Recording Culture

Powwow Music and the Aboriginal Recording Industry on the Northern Plains

Recording Culture

Refiguring American Music

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Book Pages: 368 Illustrations: 18 photographs, 1 table Published: November 2012

Anthropology > Cultural Anthropology, Music > Ethnomusicology, Native and Indigenous Studies

Recording is central to the musical lives of contemporary powwow singers yet, until now, their aesthetic practices when recording have been virtually ignored in the study of Native American expressive cultures. Recording Culture is an exploration of the Aboriginal music industry and the powwow social world that supports it. For twelve years, Christopher A. Scales attended powwows—large intertribal gatherings of Native American singer-drummers, dancers, and spectators—across the northern Plains. For part of that time, he worked as a sound engineer for Arbor Records, a large Aboriginal music label based in Winnipeg, Canada. Drawing on his ethnographic research at powwow grounds and in recording studios, Scales examines the ways that powwow drum groups have utilized recording technology in the late twentieth and early twenty-first centuries, the unique aesthetic principles of recorded powwow music, and the relationships between drum groups and the Native music labels and recording studios. Turning to "competition powwows," popular weekend-long singing and dancing contests, Scales analyzes their role in shaping the repertoire and aesthetics of drum groups in and out of the recording studio. He argues that the rise of competition powwows has been critical to the development of the powwow recording industry. Recording Culture includes a CD featuring powwow music composed by Gabriel Desrosiers and performed by the Northern Wind Singers.


“While the book makes a clear contribution to the interdisciplinary field of indigenous studies, the work will also be of interest to scholars in cultural anthropology, folklore studies, and the author’s field of ethnomusicology. With this new title, Duke University Press continues its work of publishing important scholarship in Native American and indigenous studies that advances the field while consciously reaching beyond it to make accessible contributions of interest to scholars working outside its boundaries.” — Jason Baird Jackson, Anthropological Quarterly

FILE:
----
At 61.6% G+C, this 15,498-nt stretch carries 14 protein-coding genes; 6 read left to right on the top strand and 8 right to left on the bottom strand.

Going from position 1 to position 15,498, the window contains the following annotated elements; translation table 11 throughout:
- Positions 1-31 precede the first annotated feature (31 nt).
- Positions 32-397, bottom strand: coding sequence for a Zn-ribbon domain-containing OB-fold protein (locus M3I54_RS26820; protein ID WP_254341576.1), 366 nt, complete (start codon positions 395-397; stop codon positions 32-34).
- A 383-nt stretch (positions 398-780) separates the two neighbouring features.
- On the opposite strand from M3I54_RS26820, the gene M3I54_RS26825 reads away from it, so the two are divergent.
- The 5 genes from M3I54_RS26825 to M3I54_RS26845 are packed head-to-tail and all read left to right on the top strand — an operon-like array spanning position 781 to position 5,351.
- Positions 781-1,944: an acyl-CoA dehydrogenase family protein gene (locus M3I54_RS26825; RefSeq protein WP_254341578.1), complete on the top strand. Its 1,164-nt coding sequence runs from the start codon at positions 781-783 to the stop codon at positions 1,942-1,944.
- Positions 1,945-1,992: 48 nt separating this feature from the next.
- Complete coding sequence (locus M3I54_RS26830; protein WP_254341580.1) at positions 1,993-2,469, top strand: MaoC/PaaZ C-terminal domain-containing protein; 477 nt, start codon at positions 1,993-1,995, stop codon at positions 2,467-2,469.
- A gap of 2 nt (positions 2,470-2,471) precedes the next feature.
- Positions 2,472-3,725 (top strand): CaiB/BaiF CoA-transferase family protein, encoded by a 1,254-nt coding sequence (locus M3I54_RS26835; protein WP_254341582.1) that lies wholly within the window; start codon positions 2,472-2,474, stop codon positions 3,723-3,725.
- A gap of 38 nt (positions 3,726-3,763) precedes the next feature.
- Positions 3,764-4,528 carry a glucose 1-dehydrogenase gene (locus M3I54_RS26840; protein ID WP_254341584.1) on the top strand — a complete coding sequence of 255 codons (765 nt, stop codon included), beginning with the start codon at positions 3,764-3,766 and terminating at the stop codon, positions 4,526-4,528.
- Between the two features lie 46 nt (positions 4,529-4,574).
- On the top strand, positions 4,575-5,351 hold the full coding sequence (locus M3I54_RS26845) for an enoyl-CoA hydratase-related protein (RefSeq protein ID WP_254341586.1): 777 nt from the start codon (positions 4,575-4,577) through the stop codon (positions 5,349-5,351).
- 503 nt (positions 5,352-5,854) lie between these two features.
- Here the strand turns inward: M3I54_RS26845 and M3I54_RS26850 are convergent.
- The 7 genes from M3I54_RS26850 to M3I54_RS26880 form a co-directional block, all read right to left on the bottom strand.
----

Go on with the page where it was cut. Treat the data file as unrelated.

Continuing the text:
“This is an important, far-ranging discussion that deepens our understanding of powwow music in new and important ways.” — Clide Ellis, Journal of American Studies

Recording Culture will serve as an excellent resource for anyone who has never been to a powwow or who knows little about powwow dancing or music.” — Nicky Belle, ARSC Journal

“An ambitious book on an important and all- too- oft en underrepresented topic pertaining to the musicking of American Indians: the struggle over the control of representation via mechanically reproducible recordings.” — John Cline, American Indian Quarterly

“…A study that is both descriptive and theoretically sophisticated… Scales pulls off a remarkable study, one that every student of indigenous song traditions should read.” — Luke Eric Lassiter, Great Plains Quarterly

"This engaging book will be of interest to ethnomusicologists, anthropologists, non-specialists interested in powwow music and contemporary indigenous culture, and scholars in Native American and indigenous studies." — Kristina Jacobsen-Bia, Journal of Anthropological Research

“The book certainly has more interdisciplinary reach than is overtly written into it; those who work in performance studies and media studies will find much of interest, especially around issues related to the live and recorded production of music. Recording Culture is a welcome and significant contribution both to the study of Native and powwow music and performance, and to studies of the relationship between live and recorded musical expression.” — Thomas G. Porcello, Ethnomusicology Forum